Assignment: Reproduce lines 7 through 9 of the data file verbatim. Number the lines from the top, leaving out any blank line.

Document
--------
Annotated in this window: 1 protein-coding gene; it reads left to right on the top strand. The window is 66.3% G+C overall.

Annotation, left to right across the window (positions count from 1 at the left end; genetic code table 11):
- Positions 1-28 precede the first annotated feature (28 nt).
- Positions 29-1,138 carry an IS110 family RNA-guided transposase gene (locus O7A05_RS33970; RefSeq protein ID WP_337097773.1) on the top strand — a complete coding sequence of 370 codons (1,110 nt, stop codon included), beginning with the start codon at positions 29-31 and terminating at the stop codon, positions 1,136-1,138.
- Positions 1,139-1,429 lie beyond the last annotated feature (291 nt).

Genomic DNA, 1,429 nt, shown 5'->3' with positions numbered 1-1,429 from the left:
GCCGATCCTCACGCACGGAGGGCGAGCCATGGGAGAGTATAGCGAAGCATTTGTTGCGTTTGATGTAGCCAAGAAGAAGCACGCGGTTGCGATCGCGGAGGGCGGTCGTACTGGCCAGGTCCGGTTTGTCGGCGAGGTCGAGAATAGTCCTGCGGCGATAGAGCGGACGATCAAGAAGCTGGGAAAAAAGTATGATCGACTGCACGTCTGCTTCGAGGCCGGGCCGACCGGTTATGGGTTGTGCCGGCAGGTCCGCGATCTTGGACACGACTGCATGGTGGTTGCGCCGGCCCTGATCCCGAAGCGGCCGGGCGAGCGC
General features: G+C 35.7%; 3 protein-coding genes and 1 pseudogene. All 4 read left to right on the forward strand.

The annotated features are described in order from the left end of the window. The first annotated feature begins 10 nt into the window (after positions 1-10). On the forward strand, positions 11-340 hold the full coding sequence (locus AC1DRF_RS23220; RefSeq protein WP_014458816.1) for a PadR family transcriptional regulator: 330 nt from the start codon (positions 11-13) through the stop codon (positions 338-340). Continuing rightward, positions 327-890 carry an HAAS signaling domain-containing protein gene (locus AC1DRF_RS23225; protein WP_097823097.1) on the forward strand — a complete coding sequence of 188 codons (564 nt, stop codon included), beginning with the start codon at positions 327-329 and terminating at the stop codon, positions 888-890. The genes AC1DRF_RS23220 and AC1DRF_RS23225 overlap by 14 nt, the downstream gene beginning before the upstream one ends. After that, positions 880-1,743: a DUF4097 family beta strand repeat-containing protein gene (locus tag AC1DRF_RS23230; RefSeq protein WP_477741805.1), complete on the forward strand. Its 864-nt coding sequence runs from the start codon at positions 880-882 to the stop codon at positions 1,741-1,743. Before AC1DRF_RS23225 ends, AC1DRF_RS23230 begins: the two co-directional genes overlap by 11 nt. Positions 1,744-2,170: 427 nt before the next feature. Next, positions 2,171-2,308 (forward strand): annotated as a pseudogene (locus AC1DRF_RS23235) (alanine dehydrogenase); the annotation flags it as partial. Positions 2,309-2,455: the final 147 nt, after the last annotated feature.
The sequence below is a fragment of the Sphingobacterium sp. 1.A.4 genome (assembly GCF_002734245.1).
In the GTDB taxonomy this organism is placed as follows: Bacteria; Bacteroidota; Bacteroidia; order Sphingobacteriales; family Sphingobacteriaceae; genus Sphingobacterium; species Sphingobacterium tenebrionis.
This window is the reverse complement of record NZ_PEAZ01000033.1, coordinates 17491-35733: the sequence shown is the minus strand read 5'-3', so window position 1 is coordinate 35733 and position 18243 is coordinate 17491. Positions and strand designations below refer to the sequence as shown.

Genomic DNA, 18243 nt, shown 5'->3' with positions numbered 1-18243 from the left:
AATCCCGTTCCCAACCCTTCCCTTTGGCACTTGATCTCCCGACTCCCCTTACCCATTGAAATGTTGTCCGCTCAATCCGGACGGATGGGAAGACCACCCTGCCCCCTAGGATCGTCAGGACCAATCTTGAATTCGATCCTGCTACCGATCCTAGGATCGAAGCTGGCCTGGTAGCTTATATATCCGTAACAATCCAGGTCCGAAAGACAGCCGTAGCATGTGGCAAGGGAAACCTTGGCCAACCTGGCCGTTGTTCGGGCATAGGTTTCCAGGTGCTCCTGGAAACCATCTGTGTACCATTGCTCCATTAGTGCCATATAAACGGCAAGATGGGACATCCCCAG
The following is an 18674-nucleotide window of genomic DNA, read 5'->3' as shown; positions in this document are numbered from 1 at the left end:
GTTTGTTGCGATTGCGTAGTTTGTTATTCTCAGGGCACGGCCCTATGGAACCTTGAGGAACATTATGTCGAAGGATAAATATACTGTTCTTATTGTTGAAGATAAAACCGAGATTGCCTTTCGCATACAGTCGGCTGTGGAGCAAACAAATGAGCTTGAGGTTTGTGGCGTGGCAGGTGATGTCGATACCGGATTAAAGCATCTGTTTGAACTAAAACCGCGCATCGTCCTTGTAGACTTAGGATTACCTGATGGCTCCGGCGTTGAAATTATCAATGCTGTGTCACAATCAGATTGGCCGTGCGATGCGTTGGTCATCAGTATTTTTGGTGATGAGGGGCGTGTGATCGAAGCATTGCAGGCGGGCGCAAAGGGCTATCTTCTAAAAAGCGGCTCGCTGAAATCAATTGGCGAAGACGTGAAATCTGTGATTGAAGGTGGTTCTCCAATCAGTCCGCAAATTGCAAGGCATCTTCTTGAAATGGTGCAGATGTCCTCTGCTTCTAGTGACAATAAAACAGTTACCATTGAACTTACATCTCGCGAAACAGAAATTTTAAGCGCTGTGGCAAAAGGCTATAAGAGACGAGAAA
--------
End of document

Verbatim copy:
GCCGATCCTCACGCACGGAGGGCGAGCCATGGGAGAGTATAGCGAAGCATTTGTTGCGTTTGATGTAGCCAAGAAGAAGCACGCGGTTGCGATCGCGGAGGGCGGTCGTACTGGCCAGGTCCGGTTTGTCGGCGAGGTCGAGAATAGTCCTGCGGCGATAGAGCGGACGATCAAGAAGCTGGGAAAAAAGTATGATCGACTGCACGTCTGCTTCGAGGCCGGGCCGACCGGTTATGGGTTGTGCCGGCAGGTCCGCGATCTTGGACACGACTGCATGGTGGTTGCGCCGGCCCTGATCCCGAAGCGGCCGGGCGAGCGC
General features: G+C 35.7%; 3 protein-coding genes and 1 pseudogene. All 4 read left to right on the forward strand.

The annotated features are described in order from the left end of the window. The first annotated feature begins 10 nt into the window (after positions 1-10). On the forward strand, positions 11-340 hold the full coding sequence (locus AC1DRF_RS23220; RefSeq protein WP_014458816.1) for a PadR family transcriptional regulator: 330 nt from the start codon (positions 11-13) through the stop codon (positions 338-340). Continuing rightward, positions 327-890 carry an HAAS signaling domain-containing protein gene (locus AC1DRF_RS23225; protein WP_097823097.1) on the forward strand — a complete coding sequence of 188 codons (564 nt, stop codon included), beginning with the start codon at positions 327-329 and terminating at the stop codon, positions 888-890. The genes AC1DRF_RS23220 and AC1DRF_RS23225 overlap by 14 nt, the downstream gene beginning before the upstream one ends. After that, positions 880-1,743: a DUF4097 family beta strand repeat-containing protein gene (locus tag AC1DRF_RS23230; RefSeq protein WP_477741805.1), complete on the forward strand. Its 864-nt coding sequence runs from the start codon at positions 880-882 to the stop codon at positions 1,741-1,743. Before AC1DRF_RS23225 ends, AC1DRF_RS23230 begins: the two co-directional genes overlap by 11 nt. Positions 1,744-2,170: 427 nt before the next feature. Next, positions 2,171-2,308 (forward strand): annotated as a pseudogene (locus AC1DRF_RS23235) (alanine dehydrogenase); the annotation flags it as partial. Positions 2,309-2,455: the final 147 nt, after the last annotated feature.